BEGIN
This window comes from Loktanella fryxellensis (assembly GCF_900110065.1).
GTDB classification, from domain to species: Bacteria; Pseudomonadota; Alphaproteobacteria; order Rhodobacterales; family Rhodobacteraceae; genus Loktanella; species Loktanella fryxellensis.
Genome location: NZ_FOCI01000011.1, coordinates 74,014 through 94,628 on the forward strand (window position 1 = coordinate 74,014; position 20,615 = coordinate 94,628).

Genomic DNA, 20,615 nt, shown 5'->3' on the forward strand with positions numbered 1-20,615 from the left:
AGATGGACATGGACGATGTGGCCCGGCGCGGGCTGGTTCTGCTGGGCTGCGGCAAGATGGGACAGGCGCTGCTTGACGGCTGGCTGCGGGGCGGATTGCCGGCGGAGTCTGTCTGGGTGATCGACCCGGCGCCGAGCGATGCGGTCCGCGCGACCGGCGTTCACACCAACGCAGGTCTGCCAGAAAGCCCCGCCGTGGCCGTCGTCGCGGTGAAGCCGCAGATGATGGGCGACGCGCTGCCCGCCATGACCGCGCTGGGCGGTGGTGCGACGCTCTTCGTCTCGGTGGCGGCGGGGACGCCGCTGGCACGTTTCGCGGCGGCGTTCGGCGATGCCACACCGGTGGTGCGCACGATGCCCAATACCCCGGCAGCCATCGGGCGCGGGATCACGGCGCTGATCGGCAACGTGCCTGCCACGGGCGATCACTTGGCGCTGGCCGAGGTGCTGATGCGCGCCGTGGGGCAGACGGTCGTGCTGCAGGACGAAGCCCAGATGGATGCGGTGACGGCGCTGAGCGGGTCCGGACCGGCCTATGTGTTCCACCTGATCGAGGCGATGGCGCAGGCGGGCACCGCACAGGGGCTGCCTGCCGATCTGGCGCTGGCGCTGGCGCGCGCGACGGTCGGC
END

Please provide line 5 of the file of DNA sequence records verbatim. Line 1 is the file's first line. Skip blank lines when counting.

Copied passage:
AGATGGACATGGACGATGTGGCCCGGCGCGGGCTGGTTCTGCTGGGCTGCGGCAAGATGGGACAGGCGCTGCTTGACGGCTGGCTGCGGGGCGGATTGCCGGCGGAGTCTGTCTGGGTGATCGACCCGGCGCCGAGCGATGCGGTCCGCGCGACCGGCGTTCACACCAACGCAGGTCTGCCAGAAAGCCCCGCCGTGGCCGTCGTCGCGGTGAAGCCGCAGATGATGGGCGACGCGCTGCCCGCCATGACCGCGCTGGGCGGTGGTGCGACGCTCTTCGTCTCGGTGGCGGCGGGGACGCCGCTGGCACGTTTCGCGGCGGCGTTCGGCGATGCCACACCGGTGGTGCGCACGATGCCCAATACCCCGGCAGCCATCGGGCGCGGGATCACGGCGCTGATCGGCAACGTGCCTGCCACGGGCGATCACTTGGCGCTGGCCGAGGTGCTGATGCGCGCCGTGGGGCAGACGGTCGTGCTGCAGGACGAAGCCCAGATGGATGCGGTGACGGCGCTGAGCGGGTCCGGACCGGCCTATGTGTTCCACCTGATCGAGGCGATGGCGCAGGCGGGCACCGCACAGGGGCTGCCTGCCGATCTGGCGCTGGCGCTGGCGCGCGCGACGGTCGGC